2021 - German National Academy of Sciences Leopoldina - Deutsche Akademie der Naturforscher Leopoldina – Nationale Akademie der Wissenschaften Agricultural and Nutritional Sciences
2019 - Fellow of the Ecological Society of America (ESA)
His main research concerns Ecology, Botany, Ecosystem, Soil water and Glomalin. The Botany study combines topics in areas such as Arbuscular mycorrhiza, Symbiosis, Mycorrhiza and Nutrient. His Ecosystem study combines topics in areas such as Plant ecology, Abundance, Biodiversity and Sustainability.
Within one scientific family, Matthias C. Rillig focuses on topics pertaining to Environmental chemistry under Soil water, and may sometimes address concerns connected to Carbon dioxide, Food web, Microfauna and Mineralization. His biological study spans a wide range of topics, including Soil structure, Soil carbon, Fungal protein and Microbiology. Matthias C. Rillig combines subjects such as Soil classification, Agroforestry and Agronomy with his study of Soil biology.
Matthias C. Rillig spends much of his time researching Ecology, Botany, Ecosystem, Agronomy and Soil water. His Botany research is multidisciplinary, relying on both Arbuscular mycorrhiza, Nutrient, Glomalin and Mycorrhiza. His studies deal with areas such as Biomass, Abundance and Microbial population biology as well as Ecosystem.
The concepts of his Agronomy study are interwoven with issues in Soil fertility, Biomass, Arbuscular mycorrhizal fungi and Biochar. His study in Soil water concentrates on Soil biology and Soil carbon. His Soil biology study incorporates themes from Soil structure, Microplastics and Biota.
His primary areas of study are Ecology, Environmental chemistry, Microplastics, Ecosystem and Soil water. His study in Biomass, Soil biodiversity, Biodiversity, Ecology and Species richness is carried out as part of his Ecology studies. His Environmental chemistry research is multidisciplinary, incorporating perspectives in Soil structure, Nutrient and Soil respiration.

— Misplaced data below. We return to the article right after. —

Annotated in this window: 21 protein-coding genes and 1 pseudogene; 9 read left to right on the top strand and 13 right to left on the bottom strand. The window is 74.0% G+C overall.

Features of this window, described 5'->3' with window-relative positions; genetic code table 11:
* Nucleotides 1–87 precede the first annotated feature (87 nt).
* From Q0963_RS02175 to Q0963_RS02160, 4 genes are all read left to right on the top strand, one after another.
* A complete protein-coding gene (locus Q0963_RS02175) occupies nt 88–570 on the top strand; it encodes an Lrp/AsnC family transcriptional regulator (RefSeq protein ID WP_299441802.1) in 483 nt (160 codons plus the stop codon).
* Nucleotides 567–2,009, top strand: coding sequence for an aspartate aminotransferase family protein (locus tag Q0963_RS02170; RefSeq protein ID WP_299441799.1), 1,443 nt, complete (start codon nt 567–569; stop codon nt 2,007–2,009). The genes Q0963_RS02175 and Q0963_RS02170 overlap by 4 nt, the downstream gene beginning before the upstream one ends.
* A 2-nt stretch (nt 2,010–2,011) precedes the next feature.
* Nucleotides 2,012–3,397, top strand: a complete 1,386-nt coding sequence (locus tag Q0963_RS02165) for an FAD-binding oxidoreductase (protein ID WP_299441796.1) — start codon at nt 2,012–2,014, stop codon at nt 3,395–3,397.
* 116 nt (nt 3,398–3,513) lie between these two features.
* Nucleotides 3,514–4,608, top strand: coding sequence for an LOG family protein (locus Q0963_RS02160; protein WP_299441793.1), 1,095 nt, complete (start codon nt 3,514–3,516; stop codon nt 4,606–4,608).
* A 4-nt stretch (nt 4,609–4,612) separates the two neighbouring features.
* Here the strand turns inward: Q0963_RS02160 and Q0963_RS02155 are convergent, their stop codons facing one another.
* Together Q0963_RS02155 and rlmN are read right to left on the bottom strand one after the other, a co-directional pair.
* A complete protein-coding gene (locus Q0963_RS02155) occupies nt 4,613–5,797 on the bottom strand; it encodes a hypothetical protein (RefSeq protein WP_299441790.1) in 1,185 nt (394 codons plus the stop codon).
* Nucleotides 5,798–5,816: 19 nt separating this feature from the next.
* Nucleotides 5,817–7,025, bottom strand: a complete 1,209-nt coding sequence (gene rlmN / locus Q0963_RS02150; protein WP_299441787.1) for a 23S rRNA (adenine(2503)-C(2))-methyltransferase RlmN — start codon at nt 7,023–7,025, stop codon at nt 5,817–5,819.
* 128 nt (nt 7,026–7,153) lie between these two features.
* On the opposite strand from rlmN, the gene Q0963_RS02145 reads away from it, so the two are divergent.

His research investigates the connection between Microplastics and topics such as Biomass that intersect with problems in Daucus carota and Agronomy. Matthias C. Rillig has included themes like Botany and Global change in his Ecosystem study. His work deals with themes such as Plant community and Microbial population biology, which intersect with Soil water.
The scientist’s investigation covers issues in Ecology, Ecosystem, Microplastics, Soil water and Soil biodiversity. His Ecology study frequently draws connections between related disciplines such as Metacommunity. His research in Ecosystem intersects with topics in Categorical variable, Ecology, Species richness and Soil fertility.
His Ecology research incorporates themes from Terrestrial ecosystem and Abiotic component. He interconnects Biomass, Plant community and Organic matter in the investigation of issues within Soil water. As part of the same scientific family, Matthias C. Rillig usually focuses on Soil biodiversity, concentrating on Biodiversity and intersecting with Spatial ecology.
This overview was generated by a machine learning system which analysed the scientist’s body of work. If you have any feedback, you can contact us here.
Biochar effects on soil biota – A review
Johannes Lehmann;Matthias C. Rillig;Janice Thies;Caroline A. Masiello.
Soil Biology & Biochemistry (2011)
Mycorrhizas and soil structure
Matthias C. Rillig;Daniel L. Mummey.
New Phytologist (2006)
Mycorrhizal responses to biochar in soil – concepts and mechanisms
Daniel D. Warnock;Johannes Lehmann;Thomas W. Kuyper;Matthias C. Rillig;Matthias C. Rillig.
Plant and Soil (2007)
Arbuscular mycorrhizae, glomalin, and soil aggregation
Matthias C. Rillig.
Canadian Journal of Soil Science (2004)
Rooting theories of plant community ecology in microbial interactions
James D. Bever;Ian A. Dickie;Evelina Facelli;Jose M. Facelli.
Trends in Ecology and Evolution (2010)
Large contribution of arbuscular mycorrhizal fungi to soil carbon pools in tropical forest soils
Matthias C. Rillig;Sara F. Wright;Kristine A. Nichols;Walter F. Schmidt.
Plant and Soil (2001)
The role of arbuscular mycorrhizal fungi and glomalin in soil aggregation: comparing effects of five plant species
Matthias C. Rillig;Sara F. Wright;Valerie T. Eviner.
Plant and Soil (2002)
Arbuscular mycorrhizae and terrestrial ecosystem processes
Matthias C. Rillig.
Ecology Letters (2004)
Characteristics of Biochar: Biological Properties
Janice E. Thies;Matthias C. Rillig.
Soil aggregation and carbon sequestration are tightly correlated with the abundance of arbuscular mycorrhizal fungi: results from long-term field experiments.
Gail W. T. Wilson;Charles W. Rice;Matthias C. Rillig;Adam Springer.
Ecology Letters (2009)
Profile was last updated on December 6th, 2021.
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